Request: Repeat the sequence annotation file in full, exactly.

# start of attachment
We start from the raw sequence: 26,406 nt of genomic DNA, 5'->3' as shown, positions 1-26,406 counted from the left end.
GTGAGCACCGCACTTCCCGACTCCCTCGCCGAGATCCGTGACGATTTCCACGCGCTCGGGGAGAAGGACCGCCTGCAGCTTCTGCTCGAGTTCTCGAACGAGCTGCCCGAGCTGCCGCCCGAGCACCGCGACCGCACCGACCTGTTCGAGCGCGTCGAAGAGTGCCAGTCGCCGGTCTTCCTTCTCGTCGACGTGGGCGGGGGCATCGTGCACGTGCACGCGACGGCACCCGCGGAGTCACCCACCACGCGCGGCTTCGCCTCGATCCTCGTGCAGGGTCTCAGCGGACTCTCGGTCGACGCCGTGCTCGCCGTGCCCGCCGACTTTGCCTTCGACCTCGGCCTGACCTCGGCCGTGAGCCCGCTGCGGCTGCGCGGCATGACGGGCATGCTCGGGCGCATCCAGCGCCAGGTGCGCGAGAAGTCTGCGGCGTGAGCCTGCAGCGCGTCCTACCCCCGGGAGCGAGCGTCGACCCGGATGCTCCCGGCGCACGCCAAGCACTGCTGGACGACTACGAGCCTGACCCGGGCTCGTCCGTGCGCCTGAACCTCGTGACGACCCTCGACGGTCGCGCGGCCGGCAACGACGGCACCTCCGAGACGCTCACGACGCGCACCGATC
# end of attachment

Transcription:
We start from the raw sequence: 26,406 nt of genomic DNA, 5'->3' as shown, positions 1-26,406 counted from the left end.
GTGAGCACCGCACTTCCCGACTCCCTCGCCGAGATCCGTGACGATTTCCACGCGCTCGGGGAGAAGGACCGCCTGCAGCTTCTGCTCGAGTTCTCGAACGAGCTGCCCGAGCTGCCGCCCGAGCACCGCGACCGCACCGACCTGTTCGAGCGCGTCGAAGAGTGCCAGTCGCCGGTCTTCCTTCTCGTCGACGTGGGCGGGGGCATCGTGCACGTGCACGCGACGGCACCCGCGGAGTCACCCACCACGCGCGGCTTCGCCTCGATCCTCGTGCAGGGTCTCAGCGGACTCTCGGTCGACGCCGTGCTCGCCGTGCCCGCCGACTTTGCCTTCGACCTCGGCCTGACCTCGGCCGTGAGCCCGCTGCGGCTGCGCGGCATGACGGGCATGCTCGGGCGCATCCAGCGCCAGGTGCGCGAGAAGTCTGCGGCGTGAGCCTGCAGCGCGTCCTACCCCCGGGAGCGAGCGTCGACCCGGATGCTCCCGGCGCACGCCAAGCACTGCTGGACGACTACGAGCCTGACCCGGGCTCGTCCGTGCGCCTGAACCTCGTGACGACCCTCGACGGTCGCGCGGCCGGCAACGACGGCACCTCCGAGACGCTCACGACGCGCACCGATC